Year-end tax planning should include voluntary disclosure of any overseas accounts you may have before the IRS forces foreign financial institutions to disclose this information on US citizens. Back in 2011, I wrote about how the IRS forced Switzerland to report information on accounts held by US citizens (IRS on the Prowl). 14,700 citizens turned themselves in under a partial amnesty program to avoid prosecution. Today, new regulations under the Foreign Account Tax Compliance Act (FATCA) required foreign financial institutions to register with the IRS by July 15th. This requirement is the latest step by the IRS to locate unreported income of US citizens.
Under FATCA, foreign institutions will begin withholding tax on certain types of income and security sales on January 1, 2014. The US Treasury estimates as much as $100 billion a year is lost in offshore accounts. The new regulations are designed to recover as much of this lost revenue as possible. Full enforcement of FATCA is scheduled for 2017. Anyone with undisclosed foreign accounts should consider voluntarily reporting information on their accounts before full enforcement begins. Non-compliance could lead to significant penalties and/or criminal charges.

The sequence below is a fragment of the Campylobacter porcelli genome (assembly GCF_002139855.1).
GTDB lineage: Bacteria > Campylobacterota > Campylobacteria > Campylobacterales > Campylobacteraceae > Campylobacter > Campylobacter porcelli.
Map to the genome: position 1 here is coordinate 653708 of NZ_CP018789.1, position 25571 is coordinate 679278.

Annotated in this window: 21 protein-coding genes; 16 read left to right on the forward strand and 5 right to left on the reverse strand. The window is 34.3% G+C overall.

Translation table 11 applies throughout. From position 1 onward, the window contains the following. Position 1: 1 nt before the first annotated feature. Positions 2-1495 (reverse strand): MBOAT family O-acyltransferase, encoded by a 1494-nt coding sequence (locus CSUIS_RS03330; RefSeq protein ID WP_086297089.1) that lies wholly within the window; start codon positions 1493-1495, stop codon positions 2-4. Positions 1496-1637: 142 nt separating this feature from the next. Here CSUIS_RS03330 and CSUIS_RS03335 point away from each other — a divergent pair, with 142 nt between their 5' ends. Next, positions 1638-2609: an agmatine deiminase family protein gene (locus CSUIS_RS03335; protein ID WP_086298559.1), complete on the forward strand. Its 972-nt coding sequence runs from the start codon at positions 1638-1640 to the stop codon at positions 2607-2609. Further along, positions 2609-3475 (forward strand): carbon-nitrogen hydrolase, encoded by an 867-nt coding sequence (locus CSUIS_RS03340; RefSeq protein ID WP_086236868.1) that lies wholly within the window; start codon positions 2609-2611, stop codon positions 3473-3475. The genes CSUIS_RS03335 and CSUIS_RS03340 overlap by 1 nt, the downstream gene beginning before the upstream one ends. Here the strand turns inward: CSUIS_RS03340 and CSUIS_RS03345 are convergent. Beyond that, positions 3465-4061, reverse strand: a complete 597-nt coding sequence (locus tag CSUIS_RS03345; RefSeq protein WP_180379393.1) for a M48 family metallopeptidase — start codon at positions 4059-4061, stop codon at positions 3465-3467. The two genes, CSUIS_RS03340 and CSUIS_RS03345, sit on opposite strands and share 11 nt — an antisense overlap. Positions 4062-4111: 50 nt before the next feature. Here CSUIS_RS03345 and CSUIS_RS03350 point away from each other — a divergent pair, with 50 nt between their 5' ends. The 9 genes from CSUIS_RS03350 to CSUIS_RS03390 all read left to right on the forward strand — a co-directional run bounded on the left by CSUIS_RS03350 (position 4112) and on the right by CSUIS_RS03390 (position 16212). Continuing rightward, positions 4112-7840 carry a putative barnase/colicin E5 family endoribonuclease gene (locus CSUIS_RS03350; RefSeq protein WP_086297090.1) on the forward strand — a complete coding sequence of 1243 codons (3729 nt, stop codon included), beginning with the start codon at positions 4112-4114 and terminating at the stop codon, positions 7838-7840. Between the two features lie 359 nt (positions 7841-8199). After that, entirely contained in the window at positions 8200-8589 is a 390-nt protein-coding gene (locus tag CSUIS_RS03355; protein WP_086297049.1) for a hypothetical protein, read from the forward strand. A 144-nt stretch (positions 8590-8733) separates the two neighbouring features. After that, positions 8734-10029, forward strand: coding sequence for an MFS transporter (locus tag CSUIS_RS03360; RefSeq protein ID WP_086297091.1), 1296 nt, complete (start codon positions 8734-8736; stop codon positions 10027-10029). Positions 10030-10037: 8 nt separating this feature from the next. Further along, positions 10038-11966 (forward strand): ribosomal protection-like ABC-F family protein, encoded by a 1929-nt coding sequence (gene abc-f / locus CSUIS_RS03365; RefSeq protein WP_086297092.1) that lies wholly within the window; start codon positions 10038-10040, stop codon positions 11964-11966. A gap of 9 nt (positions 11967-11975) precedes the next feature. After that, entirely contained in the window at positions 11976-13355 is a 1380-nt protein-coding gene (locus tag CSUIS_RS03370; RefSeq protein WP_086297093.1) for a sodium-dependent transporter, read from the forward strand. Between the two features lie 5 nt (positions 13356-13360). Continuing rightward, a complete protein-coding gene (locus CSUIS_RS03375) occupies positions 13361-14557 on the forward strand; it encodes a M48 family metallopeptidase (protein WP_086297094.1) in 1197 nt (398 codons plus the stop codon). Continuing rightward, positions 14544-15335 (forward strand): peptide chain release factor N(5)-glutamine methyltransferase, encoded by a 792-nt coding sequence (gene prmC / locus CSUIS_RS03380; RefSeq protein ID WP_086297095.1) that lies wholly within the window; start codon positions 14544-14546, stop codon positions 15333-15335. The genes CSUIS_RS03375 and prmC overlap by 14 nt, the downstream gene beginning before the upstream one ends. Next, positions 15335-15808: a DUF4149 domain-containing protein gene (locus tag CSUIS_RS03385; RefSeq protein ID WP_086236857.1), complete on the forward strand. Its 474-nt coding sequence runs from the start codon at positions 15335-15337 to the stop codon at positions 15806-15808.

This is a good time to consider whether holding assets overseas provides any strategic benefit. The US dollar has appreciated significantly over the past two years. You could be losing money on foreign assets when they are converted back into US dollars, unless they have kept up with the dollar’s appreciation. This may be a good time to bring those assets back to the United States. There are legal ways to protect assets from taxes using onshore trusts without the currency risk. You should consult with a financial adviser who understands these complex issues and develop a strategy before the IRS comes knocking.